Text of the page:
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March 7, 2013 | 12:00 a.m. CST
Dacie Cowles has loved her house at the corner of Brandon and Providence roads since the day she bought it in 2006.
“For the first year, I didn’t rent it out,” she says. “I would go there and have a glass of wine or just sit on the deck. It has nice deck upstairs. You can see people going to the games, and it’s really kind of neat.” Although she rents it out now, she’s always considered living there eventually.
One day in November, Cowles received a letter from the City Council informing her that because she owns a house in the Grasslands, she had a stake in an upcoming council vote. She was out of town, so she didn’t attend the meeting.
In the following weeks, Cowles learned of the plan to expand Providence alongside the Grasslands neighborhood. She began gathering clippings from local newspapers discussing the plan so she could stay informed.
While out of town during the holidays, Cowles got a call from a friend in Columbia saying a reporter wanted to write a story about the Providence expansion and schedule an interview. She declined. “I said I didn’t want to talk to somebody until I know what is going on,” Cowles says.
In early January, Cowles picked up the Columbia Daily Tribune to see a picture of her house and seven others under the headline, “Going, going… Gone?”
Cowles was stunned to learn that her house was going to be demolished.
In November, the City Council approved the first phase of a $6.6 million plan to widen Providence between Stadium and Burnam roads. The project would alleviate traffic jams and help residents exit the neighborhood onto Providence Road, but it would also acquire eight homes through eminent domain. All eight would then be demolished.
Patricia Riebold, another homeowner who rents to students, was also shocked when she realized she could lose her house. “I had made a real effort to keep up with the plans for Providence, and this plan was not anything I’d ever seen before,” Riebold says.
Some stakeholders feel they weren’t involved in the decision to knock down their houses. The City Council voted on Feb. 18 to reconsider the plan at a public hearing that will take place in April.
Chris Pascucci, whose house at 905 S. Providence Road was the first built in the Grasslands subdivision, testified at a Historic Preservation Commission public hearing in January, according to a transcript of the hearing at City Hall.
“They don’t seem to have a problem sending me my property tax bill,” he told the commission. “So I think they can find my address to want to keep me informed of this.”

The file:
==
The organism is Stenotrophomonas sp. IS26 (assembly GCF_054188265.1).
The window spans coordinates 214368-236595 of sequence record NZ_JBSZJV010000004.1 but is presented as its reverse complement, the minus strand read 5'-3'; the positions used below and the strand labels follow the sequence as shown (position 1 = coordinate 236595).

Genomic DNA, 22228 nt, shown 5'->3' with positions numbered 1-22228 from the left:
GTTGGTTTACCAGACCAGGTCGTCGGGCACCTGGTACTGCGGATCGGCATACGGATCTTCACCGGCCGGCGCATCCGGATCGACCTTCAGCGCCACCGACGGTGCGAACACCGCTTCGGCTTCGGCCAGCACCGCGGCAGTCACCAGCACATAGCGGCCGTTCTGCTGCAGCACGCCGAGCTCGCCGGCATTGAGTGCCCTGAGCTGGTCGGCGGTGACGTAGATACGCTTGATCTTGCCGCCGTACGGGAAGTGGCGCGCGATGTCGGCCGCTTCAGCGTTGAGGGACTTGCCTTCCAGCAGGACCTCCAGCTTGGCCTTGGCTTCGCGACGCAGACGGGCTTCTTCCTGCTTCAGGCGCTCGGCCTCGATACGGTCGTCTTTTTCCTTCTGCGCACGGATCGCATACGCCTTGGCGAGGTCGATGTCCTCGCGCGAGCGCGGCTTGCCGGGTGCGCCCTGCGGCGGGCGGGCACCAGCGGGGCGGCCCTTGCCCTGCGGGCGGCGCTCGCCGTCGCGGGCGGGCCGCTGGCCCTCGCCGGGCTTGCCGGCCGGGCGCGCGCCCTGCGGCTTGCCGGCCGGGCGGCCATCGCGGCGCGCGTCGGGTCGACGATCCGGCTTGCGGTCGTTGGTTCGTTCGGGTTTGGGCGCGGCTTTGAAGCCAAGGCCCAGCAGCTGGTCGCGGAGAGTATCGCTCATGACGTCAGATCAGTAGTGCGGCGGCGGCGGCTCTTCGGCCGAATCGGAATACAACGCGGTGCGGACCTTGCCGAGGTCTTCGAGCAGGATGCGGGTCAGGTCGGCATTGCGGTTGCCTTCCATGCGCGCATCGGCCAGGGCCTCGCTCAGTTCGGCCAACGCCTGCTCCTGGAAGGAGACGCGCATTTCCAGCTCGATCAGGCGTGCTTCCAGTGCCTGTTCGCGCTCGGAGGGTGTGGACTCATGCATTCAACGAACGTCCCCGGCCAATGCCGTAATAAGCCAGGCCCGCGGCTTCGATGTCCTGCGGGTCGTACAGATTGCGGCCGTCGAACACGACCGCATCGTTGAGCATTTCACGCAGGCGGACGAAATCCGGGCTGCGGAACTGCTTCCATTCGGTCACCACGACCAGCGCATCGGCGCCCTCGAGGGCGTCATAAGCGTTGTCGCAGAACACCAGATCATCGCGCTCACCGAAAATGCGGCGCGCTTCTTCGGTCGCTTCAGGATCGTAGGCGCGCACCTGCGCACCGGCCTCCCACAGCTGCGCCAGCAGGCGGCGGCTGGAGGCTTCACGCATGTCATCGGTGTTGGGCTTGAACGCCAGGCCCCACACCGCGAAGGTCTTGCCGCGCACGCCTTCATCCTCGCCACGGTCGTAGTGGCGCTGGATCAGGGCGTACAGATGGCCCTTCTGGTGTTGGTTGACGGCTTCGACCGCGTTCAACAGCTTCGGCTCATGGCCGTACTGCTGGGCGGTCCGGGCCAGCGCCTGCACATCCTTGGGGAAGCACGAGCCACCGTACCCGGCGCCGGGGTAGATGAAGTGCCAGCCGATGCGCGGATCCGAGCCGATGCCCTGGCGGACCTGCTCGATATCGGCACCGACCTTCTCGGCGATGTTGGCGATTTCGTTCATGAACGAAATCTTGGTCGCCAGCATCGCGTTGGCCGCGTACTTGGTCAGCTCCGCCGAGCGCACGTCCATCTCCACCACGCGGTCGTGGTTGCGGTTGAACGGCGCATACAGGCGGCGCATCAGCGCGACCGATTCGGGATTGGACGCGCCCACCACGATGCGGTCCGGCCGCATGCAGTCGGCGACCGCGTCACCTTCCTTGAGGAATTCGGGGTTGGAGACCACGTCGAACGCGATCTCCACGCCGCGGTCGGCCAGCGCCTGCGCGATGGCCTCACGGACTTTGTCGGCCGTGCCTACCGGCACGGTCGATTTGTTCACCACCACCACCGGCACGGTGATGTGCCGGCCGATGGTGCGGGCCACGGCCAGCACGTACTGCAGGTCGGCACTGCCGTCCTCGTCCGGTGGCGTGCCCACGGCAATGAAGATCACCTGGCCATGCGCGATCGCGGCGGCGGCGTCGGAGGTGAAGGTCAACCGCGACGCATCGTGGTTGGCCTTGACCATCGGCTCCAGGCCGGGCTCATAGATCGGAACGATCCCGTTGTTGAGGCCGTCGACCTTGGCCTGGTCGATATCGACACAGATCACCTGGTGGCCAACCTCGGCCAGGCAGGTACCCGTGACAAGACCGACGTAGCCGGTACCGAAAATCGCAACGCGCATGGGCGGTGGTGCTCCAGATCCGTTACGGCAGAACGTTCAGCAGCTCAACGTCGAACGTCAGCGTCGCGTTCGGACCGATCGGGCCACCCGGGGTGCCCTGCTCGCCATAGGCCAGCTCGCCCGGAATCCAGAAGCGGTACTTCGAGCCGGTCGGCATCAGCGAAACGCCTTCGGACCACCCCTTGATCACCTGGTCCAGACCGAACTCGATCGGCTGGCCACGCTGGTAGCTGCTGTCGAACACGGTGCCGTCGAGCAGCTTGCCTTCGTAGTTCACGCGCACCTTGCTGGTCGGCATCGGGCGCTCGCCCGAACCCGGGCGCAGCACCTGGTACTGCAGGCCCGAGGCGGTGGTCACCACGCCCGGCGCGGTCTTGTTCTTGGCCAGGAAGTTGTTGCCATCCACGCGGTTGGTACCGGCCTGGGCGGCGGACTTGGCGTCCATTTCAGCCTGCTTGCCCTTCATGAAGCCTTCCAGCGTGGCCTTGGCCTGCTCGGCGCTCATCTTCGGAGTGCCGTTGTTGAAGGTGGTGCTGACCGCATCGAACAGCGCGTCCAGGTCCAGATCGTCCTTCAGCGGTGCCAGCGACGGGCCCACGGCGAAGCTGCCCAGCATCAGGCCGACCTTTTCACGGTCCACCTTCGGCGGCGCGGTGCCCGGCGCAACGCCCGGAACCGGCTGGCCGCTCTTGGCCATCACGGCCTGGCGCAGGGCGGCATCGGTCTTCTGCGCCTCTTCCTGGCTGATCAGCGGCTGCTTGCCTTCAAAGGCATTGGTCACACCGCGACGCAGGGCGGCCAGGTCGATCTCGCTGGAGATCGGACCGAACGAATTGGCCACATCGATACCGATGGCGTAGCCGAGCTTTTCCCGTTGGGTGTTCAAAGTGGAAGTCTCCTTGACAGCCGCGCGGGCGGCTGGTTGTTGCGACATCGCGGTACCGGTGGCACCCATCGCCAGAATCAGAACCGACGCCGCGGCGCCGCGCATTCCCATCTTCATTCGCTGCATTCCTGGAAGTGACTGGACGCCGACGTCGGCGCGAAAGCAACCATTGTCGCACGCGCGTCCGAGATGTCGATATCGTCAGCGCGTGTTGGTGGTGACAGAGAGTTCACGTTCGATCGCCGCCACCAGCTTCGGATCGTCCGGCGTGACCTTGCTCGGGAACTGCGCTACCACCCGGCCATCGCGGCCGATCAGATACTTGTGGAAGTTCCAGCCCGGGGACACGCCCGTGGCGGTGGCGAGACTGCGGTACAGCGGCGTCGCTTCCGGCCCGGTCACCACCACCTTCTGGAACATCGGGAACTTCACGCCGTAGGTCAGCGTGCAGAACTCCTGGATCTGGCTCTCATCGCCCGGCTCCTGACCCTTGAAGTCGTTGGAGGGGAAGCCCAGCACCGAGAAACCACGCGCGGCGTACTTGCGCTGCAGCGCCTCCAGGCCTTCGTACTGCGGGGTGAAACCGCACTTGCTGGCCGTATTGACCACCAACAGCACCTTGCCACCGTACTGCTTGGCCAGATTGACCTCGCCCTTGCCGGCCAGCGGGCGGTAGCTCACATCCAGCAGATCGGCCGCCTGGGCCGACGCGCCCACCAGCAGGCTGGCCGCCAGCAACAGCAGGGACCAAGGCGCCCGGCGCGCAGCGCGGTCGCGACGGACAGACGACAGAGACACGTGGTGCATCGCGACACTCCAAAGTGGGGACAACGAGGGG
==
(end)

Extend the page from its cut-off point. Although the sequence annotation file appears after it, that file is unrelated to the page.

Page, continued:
Donna Buchert, a member of the House Corporation for Delta Gamma, testified at the same hearing. Buchert says that the sorority, which owns the property along Providence Road, never met with the city, and the sorority felt blindsided by the whole project.
Robert Mainini had no idea that his house at 927 S. Providence Road could be demolished when he bought it last year. In November, Mainini asked Helen Anthony, the Fifth Ward representative, whether the homeowners were notified about the proposed demolition and when. Mainini never received a clear answer, according to the Historic Preservation Commission, which obtained emails concerning the project through a Sunshine request.
Anthony did tell Mainini that the plan was originally developed with help from the Grasslands Neighborhood Association, including its president Robbie Price. Price says that homeowners were invited to the neighborhood association’s meetings in which members discussed the proposed project.
“The neighborhood made every attempt to include all neighbors in all of our discussions,” Price says. But in an email to Public Works Director John Glascock in November, Price acknowledged that the owners were never present at any neighborhood meetings and “probably had no understanding of this plan.”
Cowles and Riebold believe that the permanent Grasslands residents have always resented the rental properties. “I have always gotten the feeling that we were outsiders and they don’t appreciate us being there,” Riebold says.
Price says that over the years, Grasslands residents have had issues with renters’ noise and trash. “The renters tend to be students, who are not the most careful when it comes to taking care of properties,” Price says.
Above all, the homeowners just want the city to consider alternatives that would save their homes. “I really don’t want the house torn down,” Cowles says. “I just don’t see why we need to do that. There’s got to be a better way.”
The Historic Preservation Commission has offered an alternative plan that would save the houses from demolition, but it would take some homeowners’ front yards, Riebold says.
After trying to discuss her concerns with the city, Riebold feels her efforts to fight the proposal have been ignored, and her ability to sell the house is limited by the property’s uncertain future.
“It’s out of my control,” she says. “There’s not a thing I can do about it. I would just like to get out of it one way or another.”
View Buildings set to be demolished along Providence Road in a larger map